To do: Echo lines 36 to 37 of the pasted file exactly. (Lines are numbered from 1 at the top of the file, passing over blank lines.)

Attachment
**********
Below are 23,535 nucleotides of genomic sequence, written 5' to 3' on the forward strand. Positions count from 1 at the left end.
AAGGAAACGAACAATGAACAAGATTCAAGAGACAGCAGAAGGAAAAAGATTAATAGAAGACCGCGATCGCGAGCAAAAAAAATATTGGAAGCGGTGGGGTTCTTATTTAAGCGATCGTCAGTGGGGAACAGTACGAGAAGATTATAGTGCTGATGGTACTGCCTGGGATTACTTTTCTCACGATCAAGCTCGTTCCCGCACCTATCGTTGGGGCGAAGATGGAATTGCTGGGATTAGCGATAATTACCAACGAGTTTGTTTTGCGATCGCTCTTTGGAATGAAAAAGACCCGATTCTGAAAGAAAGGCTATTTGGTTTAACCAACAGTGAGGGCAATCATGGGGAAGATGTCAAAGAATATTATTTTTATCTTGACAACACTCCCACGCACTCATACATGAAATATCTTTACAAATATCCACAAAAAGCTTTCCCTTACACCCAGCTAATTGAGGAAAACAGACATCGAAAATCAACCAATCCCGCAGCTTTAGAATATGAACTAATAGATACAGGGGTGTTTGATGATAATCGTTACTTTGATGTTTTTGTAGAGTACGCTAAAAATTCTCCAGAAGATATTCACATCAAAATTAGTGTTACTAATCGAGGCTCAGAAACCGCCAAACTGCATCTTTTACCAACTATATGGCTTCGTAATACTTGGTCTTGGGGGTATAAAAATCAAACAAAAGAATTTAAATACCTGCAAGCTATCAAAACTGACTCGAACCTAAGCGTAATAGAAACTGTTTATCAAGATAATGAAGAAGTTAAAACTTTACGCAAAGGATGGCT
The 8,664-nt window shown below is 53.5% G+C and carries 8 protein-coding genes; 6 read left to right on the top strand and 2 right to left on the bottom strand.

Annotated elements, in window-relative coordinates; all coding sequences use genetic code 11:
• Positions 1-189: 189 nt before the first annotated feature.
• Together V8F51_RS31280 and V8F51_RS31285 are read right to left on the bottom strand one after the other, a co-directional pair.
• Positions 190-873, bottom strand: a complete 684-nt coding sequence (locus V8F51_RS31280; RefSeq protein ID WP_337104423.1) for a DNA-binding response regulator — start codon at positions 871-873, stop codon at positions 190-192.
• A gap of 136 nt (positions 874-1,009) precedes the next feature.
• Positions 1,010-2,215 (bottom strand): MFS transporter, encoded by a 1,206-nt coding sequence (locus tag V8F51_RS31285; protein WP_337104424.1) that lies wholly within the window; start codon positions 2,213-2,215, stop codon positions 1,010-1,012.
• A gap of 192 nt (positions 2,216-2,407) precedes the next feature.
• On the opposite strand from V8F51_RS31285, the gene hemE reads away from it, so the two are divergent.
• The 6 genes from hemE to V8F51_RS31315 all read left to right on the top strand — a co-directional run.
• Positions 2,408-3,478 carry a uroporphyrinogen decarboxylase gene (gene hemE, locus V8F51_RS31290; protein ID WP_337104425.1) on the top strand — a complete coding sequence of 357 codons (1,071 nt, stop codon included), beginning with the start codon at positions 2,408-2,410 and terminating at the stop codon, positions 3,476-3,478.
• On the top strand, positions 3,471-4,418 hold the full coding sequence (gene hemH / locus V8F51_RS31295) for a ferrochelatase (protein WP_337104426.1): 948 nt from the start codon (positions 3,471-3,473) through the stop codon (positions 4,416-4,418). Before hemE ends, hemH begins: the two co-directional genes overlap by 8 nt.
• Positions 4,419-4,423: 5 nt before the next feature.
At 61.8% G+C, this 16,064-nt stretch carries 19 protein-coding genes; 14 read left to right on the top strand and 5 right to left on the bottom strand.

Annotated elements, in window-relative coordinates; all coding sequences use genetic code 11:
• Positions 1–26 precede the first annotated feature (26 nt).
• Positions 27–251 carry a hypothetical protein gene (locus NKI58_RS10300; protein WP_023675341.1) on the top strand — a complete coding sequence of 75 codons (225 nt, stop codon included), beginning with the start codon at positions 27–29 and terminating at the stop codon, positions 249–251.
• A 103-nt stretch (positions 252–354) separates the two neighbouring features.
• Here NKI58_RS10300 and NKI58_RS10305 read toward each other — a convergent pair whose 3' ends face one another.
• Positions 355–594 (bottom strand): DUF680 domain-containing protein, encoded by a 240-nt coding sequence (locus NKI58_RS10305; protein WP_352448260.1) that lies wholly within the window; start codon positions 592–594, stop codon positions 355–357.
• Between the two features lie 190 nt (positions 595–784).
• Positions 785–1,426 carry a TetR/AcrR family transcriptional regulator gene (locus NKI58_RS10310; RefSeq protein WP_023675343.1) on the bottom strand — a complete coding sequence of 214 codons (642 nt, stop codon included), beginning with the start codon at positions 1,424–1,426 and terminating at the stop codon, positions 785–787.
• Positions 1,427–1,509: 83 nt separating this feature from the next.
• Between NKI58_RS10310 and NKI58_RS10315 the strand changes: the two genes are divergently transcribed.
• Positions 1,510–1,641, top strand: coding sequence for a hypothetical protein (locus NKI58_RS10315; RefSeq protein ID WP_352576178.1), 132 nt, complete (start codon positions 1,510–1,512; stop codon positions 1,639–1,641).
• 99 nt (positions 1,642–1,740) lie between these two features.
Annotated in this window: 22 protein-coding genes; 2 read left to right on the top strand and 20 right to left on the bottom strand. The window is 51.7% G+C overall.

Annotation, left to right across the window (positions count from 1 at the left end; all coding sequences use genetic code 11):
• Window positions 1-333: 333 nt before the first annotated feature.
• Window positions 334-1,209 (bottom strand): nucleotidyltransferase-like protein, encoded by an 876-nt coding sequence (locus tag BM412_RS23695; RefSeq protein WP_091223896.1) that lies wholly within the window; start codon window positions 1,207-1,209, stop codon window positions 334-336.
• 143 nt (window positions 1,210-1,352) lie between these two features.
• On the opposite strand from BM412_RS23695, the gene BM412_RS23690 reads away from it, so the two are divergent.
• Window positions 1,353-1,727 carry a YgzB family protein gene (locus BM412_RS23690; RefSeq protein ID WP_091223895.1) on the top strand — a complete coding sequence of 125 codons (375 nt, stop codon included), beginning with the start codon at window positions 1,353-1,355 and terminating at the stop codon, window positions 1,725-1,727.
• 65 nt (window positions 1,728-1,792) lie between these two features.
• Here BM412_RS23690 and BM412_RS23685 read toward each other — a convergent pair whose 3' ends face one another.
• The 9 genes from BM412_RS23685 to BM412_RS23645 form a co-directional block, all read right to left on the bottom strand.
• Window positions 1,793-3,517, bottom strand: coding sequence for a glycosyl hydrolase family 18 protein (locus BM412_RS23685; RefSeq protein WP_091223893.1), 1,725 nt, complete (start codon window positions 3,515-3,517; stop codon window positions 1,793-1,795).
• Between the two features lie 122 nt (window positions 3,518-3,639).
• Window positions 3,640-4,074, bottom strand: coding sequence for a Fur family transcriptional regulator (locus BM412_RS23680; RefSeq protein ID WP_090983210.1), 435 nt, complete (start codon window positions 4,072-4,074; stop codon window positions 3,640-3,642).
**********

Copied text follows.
• 65 nt (window positions 1,728-1,792) lie between these two features.
• Here BM412_RS23690 and BM412_RS23685 read toward each other — a convergent pair whose 3' ends face one another.